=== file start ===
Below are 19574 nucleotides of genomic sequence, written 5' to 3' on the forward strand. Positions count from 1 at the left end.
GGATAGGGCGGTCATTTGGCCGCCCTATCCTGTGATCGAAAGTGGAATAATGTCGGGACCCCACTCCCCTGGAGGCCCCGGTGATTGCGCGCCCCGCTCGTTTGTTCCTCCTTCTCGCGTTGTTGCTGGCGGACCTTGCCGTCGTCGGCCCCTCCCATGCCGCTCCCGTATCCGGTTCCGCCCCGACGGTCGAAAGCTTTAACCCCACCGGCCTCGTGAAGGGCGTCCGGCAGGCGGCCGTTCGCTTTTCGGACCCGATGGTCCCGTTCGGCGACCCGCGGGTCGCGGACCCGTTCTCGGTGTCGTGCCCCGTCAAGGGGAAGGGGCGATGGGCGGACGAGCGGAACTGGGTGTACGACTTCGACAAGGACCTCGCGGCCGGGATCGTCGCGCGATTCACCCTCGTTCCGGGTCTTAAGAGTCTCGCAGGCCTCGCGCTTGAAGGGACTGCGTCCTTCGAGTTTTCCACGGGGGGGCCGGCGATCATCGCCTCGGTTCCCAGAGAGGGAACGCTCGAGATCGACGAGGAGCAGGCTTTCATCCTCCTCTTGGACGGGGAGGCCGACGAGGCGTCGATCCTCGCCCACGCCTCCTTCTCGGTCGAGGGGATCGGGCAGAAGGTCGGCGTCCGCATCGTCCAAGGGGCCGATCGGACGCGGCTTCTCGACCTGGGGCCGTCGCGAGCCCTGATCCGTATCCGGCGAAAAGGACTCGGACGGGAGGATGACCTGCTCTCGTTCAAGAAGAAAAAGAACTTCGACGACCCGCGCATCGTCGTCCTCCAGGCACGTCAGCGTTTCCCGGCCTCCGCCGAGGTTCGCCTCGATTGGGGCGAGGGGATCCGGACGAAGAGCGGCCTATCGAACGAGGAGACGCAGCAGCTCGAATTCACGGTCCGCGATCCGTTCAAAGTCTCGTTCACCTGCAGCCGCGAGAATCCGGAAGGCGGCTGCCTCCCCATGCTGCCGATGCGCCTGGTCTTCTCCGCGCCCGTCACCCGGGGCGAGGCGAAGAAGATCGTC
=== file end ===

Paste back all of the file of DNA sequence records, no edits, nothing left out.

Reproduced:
Below are 19574 nucleotides of genomic sequence, written 5' to 3' on the forward strand. Positions count from 1 at the left end.
GGATAGGGCGGTCATTTGGCCGCCCTATCCTGTGATCGAAAGTGGAATAATGTCGGGACCCCACTCCCCTGGAGGCCCCGGTGATTGCGCGCCCCGCTCGTTTGTTCCTCCTTCTCGCGTTGTTGCTGGCGGACCTTGCCGTCGTCGGCCCCTCCCATGCCGCTCCCGTATCCGGTTCCGCCCCGACGGTCGAAAGCTTTAACCCCACCGGCCTCGTGAAGGGCGTCCGGCAGGCGGCCGTTCGCTTTTCGGACCCGATGGTCCCGTTCGGCGACCCGCGGGTCGCGGACCCGTTCTCGGTGTCGTGCCCCGTCAAGGGGAAGGGGCGATGGGCGGACGAGCGGAACTGGGTGTACGACTTCGACAAGGACCTCGCGGCCGGGATCGTCGCGCGATTCACCCTCGTTCCGGGTCTTAAGAGTCTCGCAGGCCTCGCGCTTGAAGGGACTGCGTCCTTCGAGTTTTCCACGGGGGGGCCGGCGATCATCGCCTCGGTTCCCAGAGAGGGAACGCTCGAGATCGACGAGGAGCAGGCTTTCATCCTCCTCTTGGACGGGGAGGCCGACGAGGCGTCGATCCTCGCCCACGCCTCCTTCTCGGTCGAGGGGATCGGGCAGAAGGTCGGCGTCCGCATCGTCCAAGGGGCCGATCGGACGCGGCTTCTCGACCTGGGGCCGTCGCGAGCCCTGATCCGTATCCGGCGAAAAGGACTCGGACGGGAGGATGACCTGCTCTCGTTCAAGAAGAAAAAGAACTTCGACGACCCGCGCATCGTCGTCCTCCAGGCACGTCAGCGTTTCCCGGCCTCCGCCGAGGTTCGCCTCGATTGGGGCGAGGGGATCCGGACGAAGAGCGGCCTATCGAACGAGGAGACGCAGCAGCTCGAATTCACGGTCCGCGATCCGTTCAAAGTCTCGTTCACCTGCAGCCGCGAGAATCCGGAAGGCGGCTGCCTCCCCATGCTGCCGATGCGCCTGGTCTTCTCCGCGCCCGTCACCCGGGGCGAGGCGAAGAAGATCGTC